When our muscles are sore, our first instinct is often to reach for the ibuprofen tablet. However, researchers have shown that natural alternatives can help just as well soothe your minor muscle aches and possibly prevent them from happening again.
Whether you’ve overdone it at the gym, feeling stiff after sitting or standing all day, keep reading for easy soothing tips and make your body happy again.*
Stop the damage
First, cease any activity that is causing the pain. This may sound obvious, but it can be easy to forget once you get caught in the excitement of performance or competition (yes, you know who you are).
See pain as your body’s alarm system. Its main purpose is to protect your body. When the alarm goes off, it is a way of telling you to stop, because if you keep going, it will be damaged.
Know when to use ice or heat
There is lots of confusion about this. Icing and heat therapy are easy and safe options to soothe muscle soreness but only when used correctly. Use them poorly, and you could make your pain worse than it already is.
If your injury is fresh, use ice in the first 72 hours to cool down the affected area.
Once the inflammation is gone and the worst is over, switch to heat. This well help reducing symptoms of muscle stiffness or tightness.
Always stay away from heat if your muscles are red, swollen or hot.
All right, the idea of active rest may sound oxymoronic. Sure, you clearly want to stay away from any intense exercise after a brutal workout. But curling on your sofa and wait for the muscle pain to go away will not solve your problem either.
When I pulled my harmstring many years ago, I was told to stop any activity for a month and that “everything will be ok”. Well, one month later, the pain was still there and my harmstring was weaker.
The best thing you can do is to address the pain through light activity and exercises. This will speed up your recovery and help your muscle soreness.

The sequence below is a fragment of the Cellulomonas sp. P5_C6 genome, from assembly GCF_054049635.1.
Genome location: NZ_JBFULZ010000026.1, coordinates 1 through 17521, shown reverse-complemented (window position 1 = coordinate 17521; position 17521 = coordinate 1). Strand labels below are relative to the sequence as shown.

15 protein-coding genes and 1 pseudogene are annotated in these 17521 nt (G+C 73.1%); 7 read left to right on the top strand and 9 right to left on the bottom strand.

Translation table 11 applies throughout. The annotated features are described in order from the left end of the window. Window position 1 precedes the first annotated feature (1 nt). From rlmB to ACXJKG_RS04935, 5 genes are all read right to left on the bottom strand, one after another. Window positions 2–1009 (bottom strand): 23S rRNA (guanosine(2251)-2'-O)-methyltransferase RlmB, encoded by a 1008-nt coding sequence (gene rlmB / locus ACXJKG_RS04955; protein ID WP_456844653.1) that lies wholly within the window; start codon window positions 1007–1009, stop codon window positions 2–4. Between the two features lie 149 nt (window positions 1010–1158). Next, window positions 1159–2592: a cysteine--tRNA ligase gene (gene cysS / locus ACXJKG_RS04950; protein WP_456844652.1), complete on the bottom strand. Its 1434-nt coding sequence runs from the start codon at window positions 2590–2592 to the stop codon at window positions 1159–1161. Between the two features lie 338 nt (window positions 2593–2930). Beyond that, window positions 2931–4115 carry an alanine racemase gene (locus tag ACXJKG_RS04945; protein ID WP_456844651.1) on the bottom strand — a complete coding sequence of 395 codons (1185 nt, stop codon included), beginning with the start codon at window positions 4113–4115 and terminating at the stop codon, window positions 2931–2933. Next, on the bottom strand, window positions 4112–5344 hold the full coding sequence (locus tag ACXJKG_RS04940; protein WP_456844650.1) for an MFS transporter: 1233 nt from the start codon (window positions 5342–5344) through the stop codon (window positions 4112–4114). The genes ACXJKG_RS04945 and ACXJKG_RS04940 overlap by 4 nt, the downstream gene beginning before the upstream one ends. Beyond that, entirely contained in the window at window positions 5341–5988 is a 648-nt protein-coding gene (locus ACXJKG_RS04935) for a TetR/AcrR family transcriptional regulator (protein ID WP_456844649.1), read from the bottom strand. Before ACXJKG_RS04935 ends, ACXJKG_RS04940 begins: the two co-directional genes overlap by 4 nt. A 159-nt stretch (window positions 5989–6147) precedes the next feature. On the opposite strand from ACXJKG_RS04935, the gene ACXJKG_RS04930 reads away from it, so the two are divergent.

I mean for real. When was the last time you paid attention to your breath? You’d be surprised how slow and controlled breathing can be good at reducing muscle pain.
One of my favourite technique is the “belly” or diaphragmatic breathing. First, find a relaxed position in a quiet room. Imagine having a balloon in your stomach that is inflating and deflating. Place one of your hands on your chest and the other on your belly. Try to have just the hand over your belly move as you breathe. Take a deep breath in through your nose, then slowly breathe out through your mouth (or through your nose if you prefer).
Try to practice for 10 minutes each day in the morning or before you go to bed. This will help you to relax your muscles while evacuating the stress of the day.
Adore your foam roll
If you can afford a sports massage or get your partner to treat you with a nice one then awesome. If, however, the masseuse is not an option, then it’s well worth considering the joys of foam rolling.
Foam rolling not only prepares your body for the stresses of a workout, but it also relieves aches by untying those muscle knots.
For better results, try to foam roll 2 or 3 times a week. Use the roller until you get a sensation of release but don’t force too much. The more you use it, the more comfortable it will become.
When muscles are in recovery mode they tend to tighten up and may make you feel even more sore. That’s when gentle stretching can help. Slow, controlled stretching of the area will help you to release that tension and diffuse the pain.
Start by warming up for 5 to 10 minutes with light activity to avoid any injury. Then once you are ready, stretch the affected area and hold for at least 5 seconds. Go only to the point where you feel mild tension so that it doesn’t hurt. If you feel any pain, ease off on the stretching.
Watch your diet
Nutrition is key for muscle recovery. Eat the wrong food and you could make your symptoms worse.
Stay hydrated and eat foods rich in protein, omega 3 and bioflavonoids such as beans, eggs, fish, quinoa or green leaves. These will help muscle repair while also reducing inflammation.
Avoid coffee, alcohol and any processed foods such as crisps, pies and cakes as they will increase dehydration and inflammation.
Correct your posture
This is an important one. No matter how well you exercise, stretch or massage, if you have poor posture, you will add more strain to your muscles and cause more damage to your body.
A simple way to identify whether you have poor posture is to take note of your body alignment throughout the day. Think about day-to-day activities, such as standing in line, sitting in an office chair or carrying objects.
If you find this difficult to do it yourself, speak to a personal trainer or a physiotherapist. They will help you to identify potential imbalances and provide exercises to correct your posture.
*Although this article is based on previous studies and personal experience, it is not intended to replace or substitute any medical advice. If your pain persists, or if you have a medical emergency, please see a doctor.